June 9, 2019

JFK Recuperated at Castle Hot Springs

After his PT-109 was rammed by a Japanese destroyer in World War II, John Fitzgerald Kennedy fought back problems. During his recuperation, he spent about a year in Arizona and Castle Hot Springs. It wasn’t JFK’s first trip to Arizona, nor would it be his last.

Before World War II, John and his brother Joe, Jr., spent the spring and summer of 1936 on the “Jay Six” ranch near Benson. There they built up “their strength for school athletics in the fall,” it was reported. The two were described as “willing and hard workers (who) did everything they were told.” Among other things, the Kennedy boys herded horses, mended fences, and even helped build an adobe office building.

JFK (far right) at the Jay Six Ranch in 1936.

“By the time the boys left the Jay-Six, they were ‘leather-tough and tanned,’” the ranch owner observed. After Kennedy became President years later, that same ranch owner spoke to him saying: “Mr. President, when your presidency is over, I want you to know that your old job as a cowboy is still waiting for you,” causing JFK to “laugh uproariously.”

“In November 1944, while a patient at the Chelsea Naval Hospital in Boston, Kennedy wrote to his friend Paul “Red” Fay, that after Christmas, he intended to ‘go to Arizona for about a year, and try to get in shape again.’”

His destination was Castle Hot Springs. The resort has been closed during the war due to fuel and food rationing, but late in the war, the Army Air Corps leased it to rehabilitate injured pilots. "In all probability, Kennedy travelled by airplane from Boston to Phoenix, then boarded a train to Castle Hot Springs Station" (now known as Morristown).

The trip from the train to the resort was a notoriously rough and hard, 30 mile jaunt that could not have done any good for Kennedy’s back troubles. However, once he arrived the resort featured ”just about every type of physical recreation imaginable, from horseback riding to golf, tennis, swimming and more.” Kennedy described the resort during this wartime use as “excellent with good swimming pools and hot baths.” The food was “just fair,” but one could have all he cared to eat.

“Frankly,” Kennedy wrote a friend, “it's a bit slow and it's a tough audience—former presidents of the local Kiwanis, who have put in their three score and ten and are half way round again… Castle Hot Springs is where self-panickers come to die,” he quipped.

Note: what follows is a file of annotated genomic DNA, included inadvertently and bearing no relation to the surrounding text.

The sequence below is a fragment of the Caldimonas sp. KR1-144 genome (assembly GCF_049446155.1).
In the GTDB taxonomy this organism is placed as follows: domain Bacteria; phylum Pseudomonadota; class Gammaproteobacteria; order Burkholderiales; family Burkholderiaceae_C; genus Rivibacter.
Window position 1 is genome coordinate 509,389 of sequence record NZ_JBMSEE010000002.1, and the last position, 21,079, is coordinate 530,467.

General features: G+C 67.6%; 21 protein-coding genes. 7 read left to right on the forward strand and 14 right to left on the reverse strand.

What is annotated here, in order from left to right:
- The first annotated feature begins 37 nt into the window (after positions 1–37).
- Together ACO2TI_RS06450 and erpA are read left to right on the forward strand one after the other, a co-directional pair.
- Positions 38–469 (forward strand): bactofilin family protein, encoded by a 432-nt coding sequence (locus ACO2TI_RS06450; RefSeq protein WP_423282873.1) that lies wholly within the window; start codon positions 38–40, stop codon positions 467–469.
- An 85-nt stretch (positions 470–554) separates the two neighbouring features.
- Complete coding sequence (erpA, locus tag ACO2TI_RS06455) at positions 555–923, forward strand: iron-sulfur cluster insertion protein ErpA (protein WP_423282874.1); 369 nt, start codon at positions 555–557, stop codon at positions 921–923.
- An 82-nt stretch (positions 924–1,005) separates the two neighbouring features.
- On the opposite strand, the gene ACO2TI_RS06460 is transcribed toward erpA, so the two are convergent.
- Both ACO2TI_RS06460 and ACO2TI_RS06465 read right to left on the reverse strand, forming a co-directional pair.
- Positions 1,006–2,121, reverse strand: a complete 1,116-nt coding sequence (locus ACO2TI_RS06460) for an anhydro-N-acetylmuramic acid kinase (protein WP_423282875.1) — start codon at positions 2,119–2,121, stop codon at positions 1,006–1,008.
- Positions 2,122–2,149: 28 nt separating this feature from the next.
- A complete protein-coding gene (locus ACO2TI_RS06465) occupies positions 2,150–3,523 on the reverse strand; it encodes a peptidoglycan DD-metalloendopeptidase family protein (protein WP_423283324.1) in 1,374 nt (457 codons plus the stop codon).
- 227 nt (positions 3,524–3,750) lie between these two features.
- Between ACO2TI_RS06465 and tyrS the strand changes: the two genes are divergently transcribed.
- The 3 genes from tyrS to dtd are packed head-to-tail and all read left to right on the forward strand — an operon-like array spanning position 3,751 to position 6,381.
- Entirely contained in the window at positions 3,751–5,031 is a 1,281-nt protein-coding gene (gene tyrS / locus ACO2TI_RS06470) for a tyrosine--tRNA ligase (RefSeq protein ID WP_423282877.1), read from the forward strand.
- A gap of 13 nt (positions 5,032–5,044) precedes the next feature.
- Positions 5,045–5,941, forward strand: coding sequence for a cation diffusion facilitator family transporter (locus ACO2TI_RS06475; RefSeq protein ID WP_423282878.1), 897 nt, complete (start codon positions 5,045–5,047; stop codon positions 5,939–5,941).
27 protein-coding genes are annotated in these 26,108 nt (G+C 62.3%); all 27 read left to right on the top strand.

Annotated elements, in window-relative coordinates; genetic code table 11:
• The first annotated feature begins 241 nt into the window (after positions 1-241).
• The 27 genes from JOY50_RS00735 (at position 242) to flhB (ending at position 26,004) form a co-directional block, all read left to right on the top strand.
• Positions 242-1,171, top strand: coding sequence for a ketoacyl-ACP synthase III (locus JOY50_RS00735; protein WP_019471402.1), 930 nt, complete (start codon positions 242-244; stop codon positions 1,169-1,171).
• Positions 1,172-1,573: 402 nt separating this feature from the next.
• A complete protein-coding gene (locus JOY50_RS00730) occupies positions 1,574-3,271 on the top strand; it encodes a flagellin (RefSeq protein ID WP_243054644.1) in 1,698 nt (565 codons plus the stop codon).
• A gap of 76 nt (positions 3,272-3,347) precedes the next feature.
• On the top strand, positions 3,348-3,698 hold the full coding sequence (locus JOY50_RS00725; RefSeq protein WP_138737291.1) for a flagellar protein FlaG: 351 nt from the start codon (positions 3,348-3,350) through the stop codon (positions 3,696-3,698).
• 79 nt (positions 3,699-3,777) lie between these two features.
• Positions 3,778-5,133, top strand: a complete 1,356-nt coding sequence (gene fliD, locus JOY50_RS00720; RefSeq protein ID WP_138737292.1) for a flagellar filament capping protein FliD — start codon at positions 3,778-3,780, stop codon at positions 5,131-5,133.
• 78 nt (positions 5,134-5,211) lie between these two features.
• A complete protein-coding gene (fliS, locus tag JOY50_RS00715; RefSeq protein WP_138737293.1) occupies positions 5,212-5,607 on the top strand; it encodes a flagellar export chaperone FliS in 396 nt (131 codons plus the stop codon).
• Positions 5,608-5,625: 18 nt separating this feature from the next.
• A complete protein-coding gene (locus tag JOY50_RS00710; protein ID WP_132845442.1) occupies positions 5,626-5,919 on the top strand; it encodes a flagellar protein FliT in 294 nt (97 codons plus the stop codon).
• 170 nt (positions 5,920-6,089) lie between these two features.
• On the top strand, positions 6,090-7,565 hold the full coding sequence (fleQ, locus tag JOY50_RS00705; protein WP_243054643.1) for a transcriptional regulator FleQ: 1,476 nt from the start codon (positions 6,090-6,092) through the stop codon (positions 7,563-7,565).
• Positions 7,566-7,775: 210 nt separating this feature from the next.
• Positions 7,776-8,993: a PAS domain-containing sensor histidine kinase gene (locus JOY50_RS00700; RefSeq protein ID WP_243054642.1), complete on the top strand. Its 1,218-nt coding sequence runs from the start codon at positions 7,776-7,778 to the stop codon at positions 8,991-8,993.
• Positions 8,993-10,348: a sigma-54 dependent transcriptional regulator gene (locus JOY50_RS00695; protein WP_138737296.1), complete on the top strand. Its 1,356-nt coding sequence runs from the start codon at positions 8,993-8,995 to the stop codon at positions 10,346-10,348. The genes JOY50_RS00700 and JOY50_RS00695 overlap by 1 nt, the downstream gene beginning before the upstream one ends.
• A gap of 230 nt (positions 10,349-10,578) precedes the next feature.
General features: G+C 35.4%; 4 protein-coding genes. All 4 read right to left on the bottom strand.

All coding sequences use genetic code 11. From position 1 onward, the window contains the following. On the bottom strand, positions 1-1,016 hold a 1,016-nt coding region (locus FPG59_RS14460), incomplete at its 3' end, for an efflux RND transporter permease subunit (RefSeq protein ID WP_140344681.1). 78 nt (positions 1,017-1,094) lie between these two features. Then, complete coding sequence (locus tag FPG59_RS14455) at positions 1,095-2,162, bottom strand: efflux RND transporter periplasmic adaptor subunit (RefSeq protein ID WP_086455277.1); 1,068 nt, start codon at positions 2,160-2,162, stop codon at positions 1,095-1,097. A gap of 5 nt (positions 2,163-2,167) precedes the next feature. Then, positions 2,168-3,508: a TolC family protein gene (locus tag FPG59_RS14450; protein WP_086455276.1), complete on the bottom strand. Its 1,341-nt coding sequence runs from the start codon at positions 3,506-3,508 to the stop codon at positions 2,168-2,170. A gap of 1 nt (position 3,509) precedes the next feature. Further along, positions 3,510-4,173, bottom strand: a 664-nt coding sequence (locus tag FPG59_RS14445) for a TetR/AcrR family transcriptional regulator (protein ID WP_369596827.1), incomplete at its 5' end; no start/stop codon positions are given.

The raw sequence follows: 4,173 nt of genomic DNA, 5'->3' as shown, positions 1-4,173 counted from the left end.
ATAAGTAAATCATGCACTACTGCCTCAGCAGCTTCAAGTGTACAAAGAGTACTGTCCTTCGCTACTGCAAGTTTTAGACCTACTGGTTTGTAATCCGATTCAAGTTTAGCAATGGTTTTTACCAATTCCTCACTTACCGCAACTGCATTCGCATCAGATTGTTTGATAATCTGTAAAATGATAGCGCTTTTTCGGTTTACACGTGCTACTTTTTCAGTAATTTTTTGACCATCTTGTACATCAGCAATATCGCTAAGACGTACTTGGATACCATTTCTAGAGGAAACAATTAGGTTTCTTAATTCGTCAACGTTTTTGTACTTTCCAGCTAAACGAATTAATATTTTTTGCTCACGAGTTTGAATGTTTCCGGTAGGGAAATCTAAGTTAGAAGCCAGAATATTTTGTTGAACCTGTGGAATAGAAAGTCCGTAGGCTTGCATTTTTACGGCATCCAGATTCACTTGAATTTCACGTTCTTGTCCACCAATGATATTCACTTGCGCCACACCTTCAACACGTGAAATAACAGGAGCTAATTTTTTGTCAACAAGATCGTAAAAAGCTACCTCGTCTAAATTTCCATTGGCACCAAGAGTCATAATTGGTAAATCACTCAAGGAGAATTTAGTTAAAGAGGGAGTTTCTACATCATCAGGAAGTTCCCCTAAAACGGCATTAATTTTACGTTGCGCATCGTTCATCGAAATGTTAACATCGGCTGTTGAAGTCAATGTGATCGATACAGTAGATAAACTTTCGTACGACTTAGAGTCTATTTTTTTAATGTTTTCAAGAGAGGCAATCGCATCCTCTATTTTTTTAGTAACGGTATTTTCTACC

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Kennedy quickly befriended another guest there named Joseph “Pat” Lanman. Lanman’s first impression of Kennedy was that he looked as “yellow as saffron and thin as a rail… he wasn't feeling well.” Still, they swam together, rode horses together and shared the evening meal together at the Palm House. The two stayed in separate cabins at first--neither of which had a bathroom, nor a phone. So the two decided to procure and share a cottage at the resort. “Lanman described the cottage as having a ‘living room with a nice fireplace, two bedrooms, a bath, and our telephone.’”

“One thing I remembered distinctly: every evening at five his father, Joe Kennedy, would telephone him,” Lanman would recall. “You could set your clock by it. It was a wonderful relationship, I thought.”

During this time, JFK wrote an article on world peace. His father forwarded it to a newspaper urging its publication, but “the article was rejected.” Lanman also remembered JFK working on a book of family memoirs that included his older brother Joe Jr., who recently died in the war.

Eventually, Castle Hot Springs Hotel, "with its guest clientele comprised mainly of recuperating soldiers," proved too boring for Kennedy.

“‘Actually it got pretty dull for us,’ Lanman admitted." So they departed for more exciting accommodations.

JFK plays Chinese Checkers at the Camelback Inn, 1945

From there, the two spent a short time at the Biltmore Hotel in Phoenix, but Kennedy thought the place to be too formal. They ended up spending the rest of the time at the Camelback Inn before he returned to Massachusetts to start a career in politics.


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“JFK in Arizona” by J Brian Smith. Arizona Republic; 5/29/1988. Pg. 33 (C1), Cols. 1-4 and Pg. 38 (C6), Cols. 1-6.

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